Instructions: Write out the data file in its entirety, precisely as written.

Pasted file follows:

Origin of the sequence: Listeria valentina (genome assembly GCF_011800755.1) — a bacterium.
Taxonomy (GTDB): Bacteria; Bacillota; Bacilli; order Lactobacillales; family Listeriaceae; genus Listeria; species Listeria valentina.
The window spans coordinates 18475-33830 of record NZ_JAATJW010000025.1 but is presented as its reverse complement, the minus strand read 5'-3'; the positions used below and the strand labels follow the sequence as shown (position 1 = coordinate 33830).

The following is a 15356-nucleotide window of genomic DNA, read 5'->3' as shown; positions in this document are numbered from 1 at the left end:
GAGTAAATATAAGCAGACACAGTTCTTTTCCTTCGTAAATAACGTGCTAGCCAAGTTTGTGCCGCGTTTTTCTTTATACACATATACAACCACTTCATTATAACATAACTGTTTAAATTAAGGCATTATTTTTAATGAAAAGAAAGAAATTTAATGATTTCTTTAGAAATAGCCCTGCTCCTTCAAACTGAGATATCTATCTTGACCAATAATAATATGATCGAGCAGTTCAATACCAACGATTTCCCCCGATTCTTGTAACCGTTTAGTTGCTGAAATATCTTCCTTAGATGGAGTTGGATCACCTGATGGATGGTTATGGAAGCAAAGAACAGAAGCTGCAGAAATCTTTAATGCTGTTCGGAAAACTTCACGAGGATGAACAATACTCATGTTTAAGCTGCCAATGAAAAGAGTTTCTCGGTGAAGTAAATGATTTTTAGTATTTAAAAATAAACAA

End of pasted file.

Origin of the sequence: Listeria valentina (genome assembly GCF_011800755.1) — a bacterium.
Taxonomy (GTDB): Bacteria; Bacillota; Bacilli; order Lactobacillales; family Listeriaceae; genus Listeria; species Listeria valentina.
The window spans coordinates 18475-33830 of record NZ_JAATJW010000025.1 but is presented as its reverse complement, the minus strand read 5'-3'; the positions used below and the strand labels follow the sequence as shown (position 1 = coordinate 33830).

The following is a 15356-nucleotide window of genomic DNA, read 5'->3' as shown; positions in this document are numbered from 1 at the left end:
GAGTAAATATAAGCAGACACAGTTCTTTTCCTTCGTAAATAACGTGCTAGCCAAGTTTGTGCCGCGTTTTTCTTTATACACATATACAACCACTTCATTATAACATAACTGTTTAAATTAAGGCATTATTTTTAATGAAAAGAAAGAAATTTAATGATTTCTTTAGAAATAGCCCTGCTCCTTCAAACTGAGATATCTATCTTGACCAATAATAATATGATCGAGCAGTTCAATACCAACGATTTCCCCCGATTCTTGTAACCGTTTAGTTGCTGAAATATCTTCCTTAGATGGAGTTGGATCACCTGATGGATGGTTATGGAAGCAAAGAACAGAAGCTGCAGAAATCTTTAATGCTGTTCGGAAAACTTCACGAGGATGAACAATACTCATGTTTAAGCTGCCAATGAAAAGAGTTTCTCGGTGAAGTAAATGATTTTTAGTATTTAAAAATAAACAA